Statue of the Goddess of Justice against EU flag showing reliance on SCCs with Privacy Shield gone

So the Shield Is Gone, What About SCCs?

Not so fast, lots of analysis must be done says EDPB

On 16 July, the European Court of Justice (CJEU) struck down the controversial Privacy Shield arrangement for transferring data from the EU to the US. Cue widespread alarm as businesses reliant on such transfers scrambled to work out what other solutions were available.

Fortunately the CJEU also clarified that Standard Contractual Clauses (SCCs), an alternative mechanism for transferring data, remain valid. Essentially, SCCs are template or form contracts set out by the European Commission that allow transfers of European citizens’ data to take place legally. However, while confirming that SCCs are valid, the Court underlined that they can only be relied upon when risks have been properly assessed and cannot amount to a “tickbox exercise.”

Given the number of transfers certain international tech giants make daily, that could pose a challenge.

Nonetheless, CCIA said: “We are encouraged that today’s ruling recognises Standard Contractual Clauses as a trustworthy mechanism for transferring data outside of Europe.”

Cecilia Bonefeld-Dahl, Director-General of DIGITALEUROPE was also upbeat: “Today’s ruling on SCCs provides clear reassurance for the thousands of companies who use them as the main tool for international data transfers. These clauses are vital to Europe’s digital economy, which depends on companies of all sizes and from all sectors operating across borders.”

On a more cautious note, Tanguy Van Overstraeten, Partner and Global Head of Privacy and Data Protection at LinkLaters pointed out: “This is less of a win for businesses than it appears. Large companies have complex webs of data transfers to hundreds, if not thousands, of overseas recipients. The CJEU has made it clear companies cannot justify them using a ‘tick box’ exercise of putting SCCs in place. Instead, the risks associated with those transfers need to be properly assessed.”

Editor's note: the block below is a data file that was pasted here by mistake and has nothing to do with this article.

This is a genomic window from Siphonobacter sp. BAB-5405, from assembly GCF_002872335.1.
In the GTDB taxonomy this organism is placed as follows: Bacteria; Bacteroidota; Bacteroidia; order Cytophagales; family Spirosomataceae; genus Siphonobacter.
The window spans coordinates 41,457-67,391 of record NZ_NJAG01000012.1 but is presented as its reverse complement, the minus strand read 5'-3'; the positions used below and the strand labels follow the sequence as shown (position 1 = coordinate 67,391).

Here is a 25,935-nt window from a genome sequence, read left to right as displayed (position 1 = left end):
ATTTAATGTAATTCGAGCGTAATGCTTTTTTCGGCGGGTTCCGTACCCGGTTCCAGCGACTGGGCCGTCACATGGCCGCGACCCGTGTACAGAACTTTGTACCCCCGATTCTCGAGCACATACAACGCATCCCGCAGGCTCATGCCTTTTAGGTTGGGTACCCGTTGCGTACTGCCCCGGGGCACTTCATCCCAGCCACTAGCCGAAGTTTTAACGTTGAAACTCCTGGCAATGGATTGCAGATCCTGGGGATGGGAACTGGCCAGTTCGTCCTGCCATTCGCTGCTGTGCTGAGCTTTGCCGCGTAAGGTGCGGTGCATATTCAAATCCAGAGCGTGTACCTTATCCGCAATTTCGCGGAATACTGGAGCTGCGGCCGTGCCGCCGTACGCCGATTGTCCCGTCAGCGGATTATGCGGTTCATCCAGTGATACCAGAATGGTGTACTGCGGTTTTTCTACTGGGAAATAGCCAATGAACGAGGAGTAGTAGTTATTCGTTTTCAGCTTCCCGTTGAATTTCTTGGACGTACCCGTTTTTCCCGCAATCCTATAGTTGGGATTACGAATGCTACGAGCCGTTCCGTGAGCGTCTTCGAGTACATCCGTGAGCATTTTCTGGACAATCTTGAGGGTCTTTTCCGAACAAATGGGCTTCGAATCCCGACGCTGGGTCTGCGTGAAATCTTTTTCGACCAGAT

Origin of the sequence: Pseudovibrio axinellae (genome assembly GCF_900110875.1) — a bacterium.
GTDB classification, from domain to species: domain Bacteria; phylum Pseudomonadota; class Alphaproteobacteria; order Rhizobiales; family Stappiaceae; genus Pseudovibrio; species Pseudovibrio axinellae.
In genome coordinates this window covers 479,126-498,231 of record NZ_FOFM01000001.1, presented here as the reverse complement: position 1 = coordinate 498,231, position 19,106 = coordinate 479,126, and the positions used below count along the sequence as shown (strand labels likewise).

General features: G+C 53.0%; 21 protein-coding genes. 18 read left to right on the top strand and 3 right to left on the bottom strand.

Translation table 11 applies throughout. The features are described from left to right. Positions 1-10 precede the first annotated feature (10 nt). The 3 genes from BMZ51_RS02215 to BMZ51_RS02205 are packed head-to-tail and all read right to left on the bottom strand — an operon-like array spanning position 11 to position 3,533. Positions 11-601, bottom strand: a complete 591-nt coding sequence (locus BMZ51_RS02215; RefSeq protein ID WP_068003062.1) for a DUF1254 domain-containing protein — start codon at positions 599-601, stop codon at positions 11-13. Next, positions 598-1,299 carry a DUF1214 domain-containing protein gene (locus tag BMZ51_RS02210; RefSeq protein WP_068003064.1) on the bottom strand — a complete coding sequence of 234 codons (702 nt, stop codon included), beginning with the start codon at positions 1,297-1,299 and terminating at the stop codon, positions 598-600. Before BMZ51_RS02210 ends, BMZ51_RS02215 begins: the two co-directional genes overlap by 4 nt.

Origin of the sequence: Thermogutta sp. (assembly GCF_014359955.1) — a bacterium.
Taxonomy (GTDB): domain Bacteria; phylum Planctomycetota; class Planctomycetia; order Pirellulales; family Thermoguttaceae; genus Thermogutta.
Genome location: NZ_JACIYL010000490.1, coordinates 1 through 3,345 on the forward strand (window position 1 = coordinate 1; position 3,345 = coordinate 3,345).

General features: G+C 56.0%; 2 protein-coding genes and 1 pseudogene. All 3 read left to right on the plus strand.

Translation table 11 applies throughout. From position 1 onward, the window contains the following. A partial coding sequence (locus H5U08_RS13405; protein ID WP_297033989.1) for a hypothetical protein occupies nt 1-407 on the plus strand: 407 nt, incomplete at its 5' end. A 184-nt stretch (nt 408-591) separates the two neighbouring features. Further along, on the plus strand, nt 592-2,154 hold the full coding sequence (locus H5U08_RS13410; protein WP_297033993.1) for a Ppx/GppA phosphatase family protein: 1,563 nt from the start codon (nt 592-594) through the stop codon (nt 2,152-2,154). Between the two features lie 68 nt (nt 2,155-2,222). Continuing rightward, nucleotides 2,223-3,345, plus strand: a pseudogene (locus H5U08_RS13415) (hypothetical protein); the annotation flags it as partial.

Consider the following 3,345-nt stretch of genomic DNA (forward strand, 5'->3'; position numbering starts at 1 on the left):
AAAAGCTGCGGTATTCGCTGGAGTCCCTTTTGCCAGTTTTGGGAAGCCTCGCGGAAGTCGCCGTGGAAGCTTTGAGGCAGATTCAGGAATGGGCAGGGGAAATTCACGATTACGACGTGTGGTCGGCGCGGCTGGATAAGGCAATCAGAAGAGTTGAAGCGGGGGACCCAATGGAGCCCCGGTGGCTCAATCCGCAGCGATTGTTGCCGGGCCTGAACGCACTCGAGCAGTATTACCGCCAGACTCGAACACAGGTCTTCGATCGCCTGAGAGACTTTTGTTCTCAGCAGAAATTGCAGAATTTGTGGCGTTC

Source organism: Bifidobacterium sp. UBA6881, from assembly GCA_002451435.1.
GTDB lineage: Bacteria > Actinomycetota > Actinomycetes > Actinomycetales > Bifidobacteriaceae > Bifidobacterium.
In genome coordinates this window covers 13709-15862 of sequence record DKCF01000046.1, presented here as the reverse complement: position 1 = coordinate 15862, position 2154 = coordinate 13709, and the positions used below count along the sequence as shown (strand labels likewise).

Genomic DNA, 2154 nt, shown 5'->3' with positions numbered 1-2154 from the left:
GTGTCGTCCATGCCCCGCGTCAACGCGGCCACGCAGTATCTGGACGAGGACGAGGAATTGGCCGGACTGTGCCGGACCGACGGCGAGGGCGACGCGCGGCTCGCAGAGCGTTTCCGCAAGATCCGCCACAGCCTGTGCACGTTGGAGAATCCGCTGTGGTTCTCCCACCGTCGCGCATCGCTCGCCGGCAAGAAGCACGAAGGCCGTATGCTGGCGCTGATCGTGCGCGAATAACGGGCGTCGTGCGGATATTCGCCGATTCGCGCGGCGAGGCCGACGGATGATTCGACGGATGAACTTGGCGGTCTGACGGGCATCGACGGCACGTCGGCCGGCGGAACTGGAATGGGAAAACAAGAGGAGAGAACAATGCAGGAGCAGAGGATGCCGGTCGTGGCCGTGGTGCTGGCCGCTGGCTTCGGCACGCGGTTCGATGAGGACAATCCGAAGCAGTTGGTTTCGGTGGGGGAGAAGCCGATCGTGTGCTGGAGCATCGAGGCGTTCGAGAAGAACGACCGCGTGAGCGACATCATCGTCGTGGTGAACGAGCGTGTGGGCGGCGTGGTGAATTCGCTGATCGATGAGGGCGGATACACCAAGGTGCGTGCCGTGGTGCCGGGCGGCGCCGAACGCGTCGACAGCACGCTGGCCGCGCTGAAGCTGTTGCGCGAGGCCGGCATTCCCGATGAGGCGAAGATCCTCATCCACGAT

Susanne Dehmel, member of Bitkom’s management board, was also concerned: “Even the hitherto valid practice of Standard Contractual Clauses is thrown into doubt by the Court’s decision. For companies with data processing activities in the US this decision creates significant legal uncertainty.”

Those businesses hoping that they may be granted some leeway to get their house in order will have to act fast as European data protection authorities are not inclined to grant any sort of amnesty.

The European Data Protection Board is currently analysing the Court’s judgment “to determine the kind of supplementary measures that could be provided in addition to SCCs or Binding Corporate Rules (BCRs), whether legal, technical or organisational measures, to transfer data to third countries where SCCs or BCRs will not provide the sufficient level of guarantees on their own.”

However, in the meantime it issued a Frequently Asked Questions document on 23 July to help companies navigate this tricky time, which in answer to the question “Is there any grace period during which I can keep on transferring data to the US without assessing my legal basis for the transfer?” bluntly answers: “No.”

For businesses already relying on SCCs, the news was similarly grim:  “Whether or not you can transfer personal data on the basis of SCCs will depend on the result of your assessment, taking into account the circumstances of the transfers, and supplementary measures you could put in place,” explains the EDPB.